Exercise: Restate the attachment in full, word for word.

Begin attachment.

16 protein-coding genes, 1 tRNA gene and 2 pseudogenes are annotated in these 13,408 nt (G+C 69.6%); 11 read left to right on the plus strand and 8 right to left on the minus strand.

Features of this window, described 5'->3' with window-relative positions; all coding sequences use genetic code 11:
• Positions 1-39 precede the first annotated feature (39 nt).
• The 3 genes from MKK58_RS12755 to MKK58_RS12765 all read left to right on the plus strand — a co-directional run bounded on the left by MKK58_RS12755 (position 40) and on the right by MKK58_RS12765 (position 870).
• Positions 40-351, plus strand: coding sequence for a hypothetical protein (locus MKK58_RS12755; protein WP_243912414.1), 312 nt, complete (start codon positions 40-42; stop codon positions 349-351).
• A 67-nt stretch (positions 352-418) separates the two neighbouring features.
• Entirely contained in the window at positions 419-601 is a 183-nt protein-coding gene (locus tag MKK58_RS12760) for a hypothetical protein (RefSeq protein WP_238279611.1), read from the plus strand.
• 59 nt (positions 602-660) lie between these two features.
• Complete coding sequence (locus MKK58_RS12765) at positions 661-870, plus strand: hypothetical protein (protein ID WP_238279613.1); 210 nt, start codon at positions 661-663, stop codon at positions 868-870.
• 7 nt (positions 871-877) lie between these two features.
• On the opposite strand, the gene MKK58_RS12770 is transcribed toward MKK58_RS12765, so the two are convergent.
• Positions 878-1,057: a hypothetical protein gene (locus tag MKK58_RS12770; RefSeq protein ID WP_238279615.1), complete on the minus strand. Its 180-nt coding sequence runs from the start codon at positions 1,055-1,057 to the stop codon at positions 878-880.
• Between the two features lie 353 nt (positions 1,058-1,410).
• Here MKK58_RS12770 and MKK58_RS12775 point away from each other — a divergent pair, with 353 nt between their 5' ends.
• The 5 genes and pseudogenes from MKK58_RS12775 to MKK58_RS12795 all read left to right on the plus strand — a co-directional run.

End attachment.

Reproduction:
16 protein-coding genes, 1 tRNA gene and 2 pseudogenes are annotated in these 13,408 nt (G+C 69.6%); 11 read left to right on the plus strand and 8 right to left on the minus strand.

Features of this window, described 5'->3' with window-relative positions; all coding sequences use genetic code 11:
• Positions 1-39 precede the first annotated feature (39 nt).
• The 3 genes from MKK58_RS12755 to MKK58_RS12765 all read left to right on the plus strand — a co-directional run bounded on the left by MKK58_RS12755 (position 40) and on the right by MKK58_RS12765 (position 870).
• Positions 40-351, plus strand: coding sequence for a hypothetical protein (locus MKK58_RS12755; protein WP_243912414.1), 312 nt, complete (start codon positions 40-42; stop codon positions 349-351).
• A 67-nt stretch (positions 352-418) separates the two neighbouring features.
• Entirely contained in the window at positions 419-601 is a 183-nt protein-coding gene (locus tag MKK58_RS12760) for a hypothetical protein (RefSeq protein WP_238279611.1), read from the plus strand.
• 59 nt (positions 602-660) lie between these two features.
• Complete coding sequence (locus MKK58_RS12765) at positions 661-870, plus strand: hypothetical protein (protein ID WP_238279613.1); 210 nt, start codon at positions 661-663, stop codon at positions 868-870.
• 7 nt (positions 871-877) lie between these two features.
• On the opposite strand, the gene MKK58_RS12770 is transcribed toward MKK58_RS12765, so the two are convergent.
• Positions 878-1,057: a hypothetical protein gene (locus tag MKK58_RS12770; RefSeq protein ID WP_238279615.1), complete on the minus strand. Its 180-nt coding sequence runs from the start codon at positions 1,055-1,057 to the stop codon at positions 878-880.
• Between the two features lie 353 nt (positions 1,058-1,410).
• Here MKK58_RS12770 and MKK58_RS12775 point away from each other — a divergent pair, with 353 nt between their 5' ends.
• The 5 genes and pseudogenes from MKK58_RS12775 to MKK58_RS12795 all read left to right on the plus strand — a co-directional run.